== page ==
Monday, November 20, 2006

An upside down tree for an upside down world

No, do not adjust your computer screen. Believe it or not, but Kmart is actually flogging off these "upside down" trees as the latest in Christmas decorating fashion. One has to wonder.

What one finds oneself wondering is: is this just another case of our modern insatiable desire for "new things" and the Kmart marketing guys thinking this is a "good idea" or is it a little more sinsister than that?

Is it not perhaps a very "in your face" example of an anarchism which seeks to destroy the power of traditional symbols by (in this case literally) inverting them? When a symbol of deep meaning (such as the Christmas tree) is tampered with in this fashion, does it not in fact make the symbol as whole meaningless?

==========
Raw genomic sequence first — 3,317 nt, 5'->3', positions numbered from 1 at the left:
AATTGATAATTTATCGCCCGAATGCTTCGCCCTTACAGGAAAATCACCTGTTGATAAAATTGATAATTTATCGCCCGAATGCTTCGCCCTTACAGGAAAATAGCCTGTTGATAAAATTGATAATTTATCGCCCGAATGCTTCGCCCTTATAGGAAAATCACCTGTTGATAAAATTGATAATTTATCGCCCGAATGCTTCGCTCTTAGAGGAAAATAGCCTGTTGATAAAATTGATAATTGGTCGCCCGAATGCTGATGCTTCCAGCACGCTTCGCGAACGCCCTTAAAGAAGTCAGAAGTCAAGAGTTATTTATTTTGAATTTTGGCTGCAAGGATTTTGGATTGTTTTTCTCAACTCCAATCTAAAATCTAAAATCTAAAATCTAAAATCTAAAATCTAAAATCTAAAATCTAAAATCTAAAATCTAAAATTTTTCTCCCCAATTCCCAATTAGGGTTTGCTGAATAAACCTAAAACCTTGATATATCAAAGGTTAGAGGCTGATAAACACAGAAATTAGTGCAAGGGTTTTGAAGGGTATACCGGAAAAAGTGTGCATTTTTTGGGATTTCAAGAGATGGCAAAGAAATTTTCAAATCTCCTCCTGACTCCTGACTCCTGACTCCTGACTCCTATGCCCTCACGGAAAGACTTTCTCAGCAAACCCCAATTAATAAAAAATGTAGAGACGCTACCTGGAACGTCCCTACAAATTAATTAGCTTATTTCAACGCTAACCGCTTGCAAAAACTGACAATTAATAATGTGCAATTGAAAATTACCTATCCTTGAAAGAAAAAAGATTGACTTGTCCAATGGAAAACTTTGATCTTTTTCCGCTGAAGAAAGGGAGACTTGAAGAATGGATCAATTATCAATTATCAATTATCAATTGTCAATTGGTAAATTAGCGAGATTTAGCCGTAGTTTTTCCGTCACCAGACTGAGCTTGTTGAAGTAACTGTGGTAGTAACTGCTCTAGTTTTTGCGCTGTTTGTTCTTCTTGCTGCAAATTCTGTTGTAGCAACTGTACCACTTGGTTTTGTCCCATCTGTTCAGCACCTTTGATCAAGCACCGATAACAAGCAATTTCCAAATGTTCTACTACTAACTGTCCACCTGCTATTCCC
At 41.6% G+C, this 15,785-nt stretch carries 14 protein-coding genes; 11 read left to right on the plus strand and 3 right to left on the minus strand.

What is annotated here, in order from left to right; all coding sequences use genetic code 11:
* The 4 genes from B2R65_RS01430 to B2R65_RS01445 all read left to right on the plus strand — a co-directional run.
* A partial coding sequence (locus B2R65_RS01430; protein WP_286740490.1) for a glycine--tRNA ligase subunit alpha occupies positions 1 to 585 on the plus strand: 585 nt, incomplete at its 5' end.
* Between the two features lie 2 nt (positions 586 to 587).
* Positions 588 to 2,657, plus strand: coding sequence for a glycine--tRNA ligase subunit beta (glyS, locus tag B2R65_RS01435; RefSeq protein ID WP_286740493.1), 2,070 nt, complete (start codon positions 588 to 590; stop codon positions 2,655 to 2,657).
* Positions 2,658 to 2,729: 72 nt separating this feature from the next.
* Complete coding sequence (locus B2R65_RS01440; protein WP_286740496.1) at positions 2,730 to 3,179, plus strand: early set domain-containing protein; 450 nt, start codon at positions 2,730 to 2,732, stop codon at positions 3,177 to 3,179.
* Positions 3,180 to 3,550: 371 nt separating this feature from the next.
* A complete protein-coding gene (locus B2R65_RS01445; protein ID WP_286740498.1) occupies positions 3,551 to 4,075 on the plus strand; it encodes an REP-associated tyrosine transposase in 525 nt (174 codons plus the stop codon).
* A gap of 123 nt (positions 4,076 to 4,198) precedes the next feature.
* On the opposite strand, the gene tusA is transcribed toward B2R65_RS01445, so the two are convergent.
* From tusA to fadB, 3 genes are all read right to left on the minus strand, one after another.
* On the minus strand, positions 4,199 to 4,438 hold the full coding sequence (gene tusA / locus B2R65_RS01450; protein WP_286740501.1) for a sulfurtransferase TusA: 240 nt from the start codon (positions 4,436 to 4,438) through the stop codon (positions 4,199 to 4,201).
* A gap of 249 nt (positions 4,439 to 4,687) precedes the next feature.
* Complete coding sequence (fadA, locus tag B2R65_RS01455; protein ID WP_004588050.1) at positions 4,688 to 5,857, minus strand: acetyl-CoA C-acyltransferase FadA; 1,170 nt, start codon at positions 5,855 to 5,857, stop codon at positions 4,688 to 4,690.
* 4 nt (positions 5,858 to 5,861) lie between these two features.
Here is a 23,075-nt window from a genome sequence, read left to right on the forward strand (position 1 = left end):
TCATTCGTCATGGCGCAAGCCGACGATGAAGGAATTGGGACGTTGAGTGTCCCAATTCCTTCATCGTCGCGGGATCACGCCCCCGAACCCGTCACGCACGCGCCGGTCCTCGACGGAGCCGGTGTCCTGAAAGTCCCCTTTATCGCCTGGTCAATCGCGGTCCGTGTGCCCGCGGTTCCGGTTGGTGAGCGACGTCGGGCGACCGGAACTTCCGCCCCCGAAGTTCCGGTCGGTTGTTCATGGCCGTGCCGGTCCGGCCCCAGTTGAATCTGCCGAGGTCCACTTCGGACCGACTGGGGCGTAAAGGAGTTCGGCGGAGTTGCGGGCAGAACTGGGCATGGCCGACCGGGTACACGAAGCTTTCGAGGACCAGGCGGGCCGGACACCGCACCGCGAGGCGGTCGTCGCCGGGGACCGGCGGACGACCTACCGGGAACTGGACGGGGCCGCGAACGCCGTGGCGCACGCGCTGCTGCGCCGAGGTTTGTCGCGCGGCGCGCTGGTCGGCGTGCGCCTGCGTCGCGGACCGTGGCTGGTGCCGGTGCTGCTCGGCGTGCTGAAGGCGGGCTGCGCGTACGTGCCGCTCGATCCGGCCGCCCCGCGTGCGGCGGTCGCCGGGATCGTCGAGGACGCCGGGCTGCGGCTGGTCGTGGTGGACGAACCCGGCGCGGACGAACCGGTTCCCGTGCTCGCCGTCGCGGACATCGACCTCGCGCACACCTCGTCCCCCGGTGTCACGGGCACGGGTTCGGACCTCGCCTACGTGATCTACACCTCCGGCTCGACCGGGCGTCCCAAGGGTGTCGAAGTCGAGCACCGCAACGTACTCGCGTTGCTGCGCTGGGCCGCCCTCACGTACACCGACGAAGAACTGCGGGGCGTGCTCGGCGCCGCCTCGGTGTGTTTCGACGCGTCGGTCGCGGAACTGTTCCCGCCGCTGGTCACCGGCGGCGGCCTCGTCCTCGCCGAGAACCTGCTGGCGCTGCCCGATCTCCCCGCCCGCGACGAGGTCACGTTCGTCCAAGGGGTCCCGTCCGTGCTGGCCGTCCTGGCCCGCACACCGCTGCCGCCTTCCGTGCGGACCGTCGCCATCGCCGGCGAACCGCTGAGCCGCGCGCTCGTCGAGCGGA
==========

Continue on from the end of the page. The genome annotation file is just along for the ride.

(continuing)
Catholics have a strong "symbolic" understanding of the sacraments--which should not for a moment be confused with Zwinglian "mere symbolism". Part of that understanding is that the symbol is so essential to the sacrament itself that to alter the symbol (for instance, by using cake rather than bread for the Eucharist) is to alter (or completely invalidate) the reality of the sacrament itself?

Some years back the pastor of the church I was attending (not Catholic) decided it would be a good idea to celebrate the Eucharist by having the Liturgy of Word follow rather than precede the Liturgy of the Eucharist. To me, the result was not unlike this Christmas tree.

This is one reason--a major reason--why no priest, congregation or local bishop is authorised to make any alteration to the liturgy of the Church. Such alterations, for whatever seemingly sound pastoral reason, risk altering the or even eradicating the reality of what is taking place in the liturgy.

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